On p.98 it is stated: “as in our research, the Dunedin study found that domestic abuse was more likely to occur when the male partner was young and when he was poorly educated, of low socio-economic level, and unemployed”. Yet a major conclusion from the study is that “a man’s socio-economic level, educational level and personal income group give us no clue of the likelihood of his being abusive to a woman partner.” (p.146). Also little is made in the report of the fact that this “finding” was contrary to that arrived at in the majority of overseas studies.
How can questions be “less direct” and, at the same time, “more specific”? (p.35).
Major Conclusions of the Report
There seems no justification for concluding (a) that there is an underlying male acceptance of abuse in New Zealand, and (b) that a substantial proportion of New Zealand women are abused by their male partners, both physically and psychologically (p.21). The results of the survey, particularly when taking into account the wide definition of “abuse” and the suspect methodology, do not warrant these conclusions. It is worth noting that a desire to fit data to preconceived notions is a characteristic of pseudoscience.
The NZ Skeptics Society is opposed to pseudoscience in any of its manifestations. There seems little doubt that vital parts of Hitting Home can be described as pseudoscientific. It is therefore a fair target for skeptical attention. I have to agree with those critics of the report who have concluded that it trivialises domestic violence and conveys a level of abuse perpetrated by men which is not supported by the evidence. I support fully the awarding of the Bent Spoon for 1995 to the report, Hitting Home.
Warwick Don, Dunedin
I have carefully examined the Department of Justice report on domestic violence entitled Hitting Home. I feel that this report fully deserved being made recipient of the 1995 Bent Spoon award.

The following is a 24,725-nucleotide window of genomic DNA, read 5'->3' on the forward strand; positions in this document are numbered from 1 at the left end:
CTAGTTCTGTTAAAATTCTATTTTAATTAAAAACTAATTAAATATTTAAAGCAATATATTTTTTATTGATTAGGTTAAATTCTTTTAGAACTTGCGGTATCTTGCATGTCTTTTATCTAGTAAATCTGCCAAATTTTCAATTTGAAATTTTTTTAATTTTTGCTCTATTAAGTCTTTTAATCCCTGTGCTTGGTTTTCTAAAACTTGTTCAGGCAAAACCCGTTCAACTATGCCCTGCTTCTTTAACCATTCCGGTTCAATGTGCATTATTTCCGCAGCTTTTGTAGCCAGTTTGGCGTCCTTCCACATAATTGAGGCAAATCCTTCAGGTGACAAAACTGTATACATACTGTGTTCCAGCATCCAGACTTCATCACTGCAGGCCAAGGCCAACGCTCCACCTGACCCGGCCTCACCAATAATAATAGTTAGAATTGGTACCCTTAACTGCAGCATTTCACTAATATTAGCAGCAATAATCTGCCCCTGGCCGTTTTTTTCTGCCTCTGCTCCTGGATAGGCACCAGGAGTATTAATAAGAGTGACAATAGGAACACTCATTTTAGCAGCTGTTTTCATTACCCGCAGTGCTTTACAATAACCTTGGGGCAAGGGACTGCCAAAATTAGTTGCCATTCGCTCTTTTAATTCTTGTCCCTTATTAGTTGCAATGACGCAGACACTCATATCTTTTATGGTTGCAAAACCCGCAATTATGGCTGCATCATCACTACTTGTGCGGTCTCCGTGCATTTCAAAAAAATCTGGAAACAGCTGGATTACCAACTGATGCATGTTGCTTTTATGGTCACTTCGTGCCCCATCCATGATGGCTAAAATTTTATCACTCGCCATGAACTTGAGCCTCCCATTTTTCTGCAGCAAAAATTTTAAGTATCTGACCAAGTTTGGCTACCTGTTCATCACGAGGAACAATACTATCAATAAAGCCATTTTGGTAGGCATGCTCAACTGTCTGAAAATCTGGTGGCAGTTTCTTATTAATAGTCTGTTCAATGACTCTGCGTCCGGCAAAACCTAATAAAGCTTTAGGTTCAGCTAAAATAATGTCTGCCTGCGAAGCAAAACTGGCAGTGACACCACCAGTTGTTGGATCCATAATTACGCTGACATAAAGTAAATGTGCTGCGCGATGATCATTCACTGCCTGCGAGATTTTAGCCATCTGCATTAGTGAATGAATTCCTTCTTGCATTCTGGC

Robert Woolf, Auckland
Despite the third paragraph of my contribution to the September issue, I would like it to be known that I do distinguish affect from effect (and impact for that matter), and an issue would be assessed rather than accessed, such as men’s abuse rather than man’s. And in the last paragraph I wrote few persons rather than four persons. But otherwise, my scribblings must have been clear enough.
As for the report, I too had to stare long and hard at some paragraphs, including the one quoted by Mr Clark in his letter [September, p.25, first paragraph]. I think the authors mean that when asked about “abuse” people disapprove readily, but if asked less directly about general abuse by being offered specific actions not labelled as abuse, many more say that they might do that, or could understand someone doing it. My bafflement peaked on p.148 of the report with “…most likely to agree with this statement were the non-abusive men” … “a clear relationship between seriousness of abuse and level of agreement with the statement” … “four out of ten in the most serious abuse group agreed…two out of ten in the least serious group.”
After a lot of thought, and checking with my father, I concluded that the paragraph was saved from literal self-contradiction thanks to overlapping definitions of “non-abusive”, “most serious” and “least serious” groups. A plague on the whole business!